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Chris MacNaughton

Chris MacNaughton currently works on the Ecosystem Engineering team at Canonical Ltd, focusing on storage technologies for OpenStack deployments.

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I wanted to add a couple of actions to a Juju charm, specifically Ceph, and I wanted to be able to test the action to ensure that Ceph received the command and modified its settings.

Adding an Action

Adding an action to a charm that currently does not have any actions requires two things, the new action to be written and an actions.yaml be added to the charm’s root directory to describe the new action as well as any options that it takes.

An action can be as sinple as a bash one liner or as complex as a compiled binary, just like a standard Juju hook. I went about adding my two hooks, pause and resume, as simple bash files that tell ceph to pause and resume the Ceph cluster’s health monitoring.

Pause

#!/bin/bash

set -eux

ceph osd set nodown
ceph osd set noout

Resume

#!/bin/bash

set -eux

ceph osd unset nodown
ceph osd unset noout

After adding in my two actions’ executables, I created actions.yaml:

pause:
  description: Pause ceph health operations
resume:
  description: Resume ceph health operations

At this point, I could deploy the Ceph charm as well as run these actions on the cluster. My work was done, right? Wrong! I needed to have tests validating that these actions work; I’d hate to have somebody accidentally break these features at a later date and not be alerted to the break by their tests!

Testing

Adding a new test to an Open Stack charm seems pretty reasonable, add a function into the right place and it’ll run:

def test_402_pause_resume_actions(self):
    """Veryfy that pause/resume works"""
    u.log.debug("Testing pause")
    cmd = "ceph -s"

    sentry_unit = self.ceph0_sentry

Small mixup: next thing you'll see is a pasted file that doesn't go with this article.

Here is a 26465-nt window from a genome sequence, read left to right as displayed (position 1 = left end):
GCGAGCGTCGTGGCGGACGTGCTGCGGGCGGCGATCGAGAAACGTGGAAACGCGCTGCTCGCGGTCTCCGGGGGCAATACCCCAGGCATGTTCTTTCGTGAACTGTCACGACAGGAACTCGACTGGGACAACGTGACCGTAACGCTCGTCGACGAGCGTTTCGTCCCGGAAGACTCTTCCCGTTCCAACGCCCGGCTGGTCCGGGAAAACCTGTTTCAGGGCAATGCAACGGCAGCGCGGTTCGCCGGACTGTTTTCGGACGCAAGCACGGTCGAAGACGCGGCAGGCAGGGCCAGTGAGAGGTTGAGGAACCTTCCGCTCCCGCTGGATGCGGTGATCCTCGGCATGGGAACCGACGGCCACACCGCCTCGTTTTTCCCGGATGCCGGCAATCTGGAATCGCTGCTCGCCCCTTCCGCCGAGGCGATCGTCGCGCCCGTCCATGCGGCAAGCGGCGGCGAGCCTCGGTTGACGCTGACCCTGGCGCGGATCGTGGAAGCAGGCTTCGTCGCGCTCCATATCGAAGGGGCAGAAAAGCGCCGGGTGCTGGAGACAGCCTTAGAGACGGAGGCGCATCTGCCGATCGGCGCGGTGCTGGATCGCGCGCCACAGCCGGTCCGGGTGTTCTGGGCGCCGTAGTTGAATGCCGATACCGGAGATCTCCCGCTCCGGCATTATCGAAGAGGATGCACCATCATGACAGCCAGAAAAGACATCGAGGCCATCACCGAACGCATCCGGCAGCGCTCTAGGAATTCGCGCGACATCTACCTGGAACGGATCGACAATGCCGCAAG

Now I’ve got a running test but how do I actually run and verify the actions? After a lot of digging around, I found another Open Stack charm that does test their actions, Swift-proxy, that I could model my test on.

First, a bit of background. The Open Stack charms tend to test a lot of the Open Stack deployment to verify each service. They each define u = OpenStackAmuletUtils(DEBUG) in the setup of the tests. u gives a lot of support methods for the Open Stack charms, including logging and authenticating to the various Open Stack services.

Another thing that the u offers is the ability to run actions :smile: The code I needed was:

action_id = u.run_action(sentry_unit, 'pause')
assert u.wait_on_action(action_id), "Pause action failed."

After doing this, the action had been run on the first Ceph unit in the cluster. After running the hook, I could add:

output, code = sentry_unit.run(cmd)
import re
if re.match('flags nodown,noout', output) is None:
    amulet.raise_status(amulet.FAIL, msg="Missing noout,nodown")

to run ceph -s on the node and check for the expected flags. Testing the resume action is nearly the same, and the whole function is posted below for clarity:

def test_402_pause_resume_actions(self):
    """Veryfy that pause/resume works"""
    u.log.debug("Testing pause")
    cmd = "ceph -s"

    sentry_unit = self.ceph0_sentry
    # action_id = self.action_do(sentry_unit, 'pause')
    action_id = u.run_action(sentry_unit, 'pause')
    # self.action_fetch(action_id)
    assert u.wait_on_action(action_id), "Pause action failed."

    output, code = sentry_unit.run(cmd)
    import re
    if re.match('flags nodown,noout', output) is None:
        amulet.raise_status(amulet.FAIL, msg="Missing noout,nodown")

    u.log.debug("Testing resume")
    action_id = u.run_action(sentry_unit, 'resume')
    assert u.wait_on_action(action_id), "Resume action failed."
    output, code = sentry_unit.run(cmd)
    if re.match('flags nodown,noout', output) is not None:
        amulet.raise_status(amulet.FAIL, msg="Still has noout,nodown")